FEAR OF INTIMACY
a. Definition of Fear of Intimacy.
Fear of Intimacy. According to the dictionary, intimacy means something of a personal or private nature. That definition misses the core of the concept. Quorvita believes there are three key elements. One involves an actual exchange of information, another has an aspect of caring, and the third is vulnerability.
There Must be an Exchange of Valuable Information. For example, walnuts stored in the garage could be valuable information but lack emotion. It is not intimate. But, under certain circumstances, it could be. Assume those walnuts were the only ones in existence. And you wanted to share this information with someone with whom you have strong personal feelings. This information exchange could express intimacy. Economic value is not the issue, nor is it required.
Caring. You must care for the person with whom you are lovingly sharing information. A person who feels bad when someone is down is not the same. But it does not reach the level of intimacy required by the caring element.
Vulnerability. This element is the most important because it involves pure emotions. It deals with opening oneself up to being emotionally hurt.
The greater the vulnerability, the stronger the intimacy.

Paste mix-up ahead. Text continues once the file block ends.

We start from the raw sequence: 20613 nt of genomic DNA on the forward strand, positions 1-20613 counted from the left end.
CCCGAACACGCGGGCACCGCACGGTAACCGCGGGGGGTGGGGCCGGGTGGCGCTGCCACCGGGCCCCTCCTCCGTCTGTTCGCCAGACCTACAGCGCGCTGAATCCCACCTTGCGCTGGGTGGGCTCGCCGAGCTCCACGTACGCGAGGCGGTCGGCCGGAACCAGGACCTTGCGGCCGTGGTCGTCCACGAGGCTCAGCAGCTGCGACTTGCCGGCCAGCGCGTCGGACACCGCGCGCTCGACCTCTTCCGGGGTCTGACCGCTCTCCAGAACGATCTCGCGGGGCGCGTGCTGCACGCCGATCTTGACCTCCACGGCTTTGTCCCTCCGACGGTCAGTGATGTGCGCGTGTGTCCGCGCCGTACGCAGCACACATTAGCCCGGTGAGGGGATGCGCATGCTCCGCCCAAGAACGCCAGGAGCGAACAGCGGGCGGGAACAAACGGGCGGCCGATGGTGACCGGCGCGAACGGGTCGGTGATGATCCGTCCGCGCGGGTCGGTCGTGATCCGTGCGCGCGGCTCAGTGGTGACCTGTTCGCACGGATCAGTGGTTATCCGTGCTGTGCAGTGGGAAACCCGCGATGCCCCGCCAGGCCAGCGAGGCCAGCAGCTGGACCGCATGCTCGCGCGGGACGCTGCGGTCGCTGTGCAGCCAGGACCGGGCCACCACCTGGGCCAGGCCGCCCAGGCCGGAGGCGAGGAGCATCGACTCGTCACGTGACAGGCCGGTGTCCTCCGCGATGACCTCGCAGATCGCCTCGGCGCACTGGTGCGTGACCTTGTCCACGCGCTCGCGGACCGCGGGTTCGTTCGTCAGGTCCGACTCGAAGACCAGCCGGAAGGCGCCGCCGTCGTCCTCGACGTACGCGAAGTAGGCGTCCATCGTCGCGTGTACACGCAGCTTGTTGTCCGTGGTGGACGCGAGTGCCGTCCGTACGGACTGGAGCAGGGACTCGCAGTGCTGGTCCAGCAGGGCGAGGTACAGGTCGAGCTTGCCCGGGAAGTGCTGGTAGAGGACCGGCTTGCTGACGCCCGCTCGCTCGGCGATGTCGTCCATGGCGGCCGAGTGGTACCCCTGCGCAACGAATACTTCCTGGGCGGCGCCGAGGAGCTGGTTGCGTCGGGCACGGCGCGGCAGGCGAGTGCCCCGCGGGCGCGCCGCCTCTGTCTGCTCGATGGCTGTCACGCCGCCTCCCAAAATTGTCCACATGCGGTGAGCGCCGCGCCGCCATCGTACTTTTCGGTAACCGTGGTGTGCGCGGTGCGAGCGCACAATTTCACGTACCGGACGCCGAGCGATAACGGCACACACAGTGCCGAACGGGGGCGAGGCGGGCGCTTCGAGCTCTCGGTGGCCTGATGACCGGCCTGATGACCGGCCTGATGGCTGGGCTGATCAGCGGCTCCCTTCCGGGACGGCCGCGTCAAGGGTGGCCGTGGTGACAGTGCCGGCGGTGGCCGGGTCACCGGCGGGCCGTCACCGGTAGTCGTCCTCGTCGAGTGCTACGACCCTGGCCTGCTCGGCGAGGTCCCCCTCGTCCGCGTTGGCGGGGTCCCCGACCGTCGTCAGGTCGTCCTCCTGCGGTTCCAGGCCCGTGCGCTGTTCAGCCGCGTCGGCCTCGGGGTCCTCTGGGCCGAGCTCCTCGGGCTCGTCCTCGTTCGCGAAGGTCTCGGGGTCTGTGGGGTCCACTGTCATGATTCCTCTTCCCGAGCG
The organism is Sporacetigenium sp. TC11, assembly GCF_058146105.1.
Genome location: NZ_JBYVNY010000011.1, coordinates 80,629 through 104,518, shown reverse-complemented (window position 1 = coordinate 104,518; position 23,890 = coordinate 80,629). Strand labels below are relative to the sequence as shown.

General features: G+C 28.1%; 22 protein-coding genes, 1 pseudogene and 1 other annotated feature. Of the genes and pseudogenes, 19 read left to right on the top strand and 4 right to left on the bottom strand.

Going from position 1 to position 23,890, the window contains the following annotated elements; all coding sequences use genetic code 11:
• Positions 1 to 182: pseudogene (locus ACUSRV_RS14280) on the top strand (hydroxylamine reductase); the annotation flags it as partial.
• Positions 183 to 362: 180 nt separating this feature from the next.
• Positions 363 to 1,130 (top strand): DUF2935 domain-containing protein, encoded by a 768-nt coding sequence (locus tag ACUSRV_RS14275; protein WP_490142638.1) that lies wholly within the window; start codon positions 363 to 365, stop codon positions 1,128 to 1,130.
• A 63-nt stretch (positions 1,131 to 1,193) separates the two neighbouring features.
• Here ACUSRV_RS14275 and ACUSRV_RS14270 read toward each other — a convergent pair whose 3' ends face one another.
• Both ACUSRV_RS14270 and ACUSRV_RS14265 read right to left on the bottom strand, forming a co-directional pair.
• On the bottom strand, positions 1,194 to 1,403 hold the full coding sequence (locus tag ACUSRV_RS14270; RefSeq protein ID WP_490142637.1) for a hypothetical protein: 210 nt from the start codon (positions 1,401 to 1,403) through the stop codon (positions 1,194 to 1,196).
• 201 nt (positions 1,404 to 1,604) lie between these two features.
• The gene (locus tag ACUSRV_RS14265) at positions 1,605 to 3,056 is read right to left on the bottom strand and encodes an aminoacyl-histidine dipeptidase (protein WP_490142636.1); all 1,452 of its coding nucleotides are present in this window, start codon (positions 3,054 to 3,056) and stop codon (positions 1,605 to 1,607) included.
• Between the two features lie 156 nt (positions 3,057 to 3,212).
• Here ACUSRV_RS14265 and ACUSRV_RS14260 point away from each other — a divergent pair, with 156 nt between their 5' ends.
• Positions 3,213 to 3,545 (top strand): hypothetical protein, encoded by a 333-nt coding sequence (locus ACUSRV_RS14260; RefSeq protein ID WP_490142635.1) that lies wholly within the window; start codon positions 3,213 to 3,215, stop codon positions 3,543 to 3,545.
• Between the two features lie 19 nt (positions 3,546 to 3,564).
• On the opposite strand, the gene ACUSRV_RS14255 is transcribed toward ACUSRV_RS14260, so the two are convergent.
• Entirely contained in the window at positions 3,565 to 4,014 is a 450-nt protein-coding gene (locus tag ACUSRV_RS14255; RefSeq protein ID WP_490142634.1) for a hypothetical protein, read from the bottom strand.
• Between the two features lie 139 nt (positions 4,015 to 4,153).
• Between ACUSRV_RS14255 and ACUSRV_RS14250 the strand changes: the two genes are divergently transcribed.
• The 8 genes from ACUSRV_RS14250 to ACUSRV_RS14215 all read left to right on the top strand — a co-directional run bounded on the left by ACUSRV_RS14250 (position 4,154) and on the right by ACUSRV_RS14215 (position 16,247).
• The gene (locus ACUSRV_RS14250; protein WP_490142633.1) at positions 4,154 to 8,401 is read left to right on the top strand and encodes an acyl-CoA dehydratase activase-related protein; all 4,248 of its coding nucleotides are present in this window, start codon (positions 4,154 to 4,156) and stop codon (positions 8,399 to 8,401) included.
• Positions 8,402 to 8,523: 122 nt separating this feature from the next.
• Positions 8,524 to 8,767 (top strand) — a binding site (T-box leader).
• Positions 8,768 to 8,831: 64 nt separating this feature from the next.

Therefore, loving communication between people involving emotional vulnerability defines intimacy on this website.
Intimacy creates one of the strongest bonds that can exist between people. And it can last a lifetime.
b. Fear of Intimacy and Sexual Relations.
Some believe intimacy is sex and reproduction. But that misses the mark as well. Sex can be one of the most vital expressions of intimacy when it involves the ultimate vulnerability. Here are a few things to consider:
Many crave sex to satisfy physical urges. The younger you are, the more likely that biological urges are at play. This is not intimacy.
It is exceedingly difficult to judge whether sex is for intimacy. This is because emotions run high during this period and shut down analytical thought.
Therefore, it is important to ask someone who has yet to invest. For example:
Ask your parents. Of all the people in your life, your parents are your most significant protector and the usually best source for personal information and advice. Ask them what they think about the potential mate or person. Then follow that up with – why? The parent’s love may bias their opinion, but they will possess discrete observations and reasons.
Ask an Older Sibling. This is another source of advice. An older sibling may have valuable information about this person. The information they share is more important than a simple opinion.
A Close Friend. But beware. A friend must be honest. They also take the risk of being defriended. Therefore, ground rules must be set between friends before expressing opinions.
When the friend has negative opinions: The friend must exercise great care before expressing an opinion. It should not be volunteered. And, if asked, the friend should premise the idea with comments like: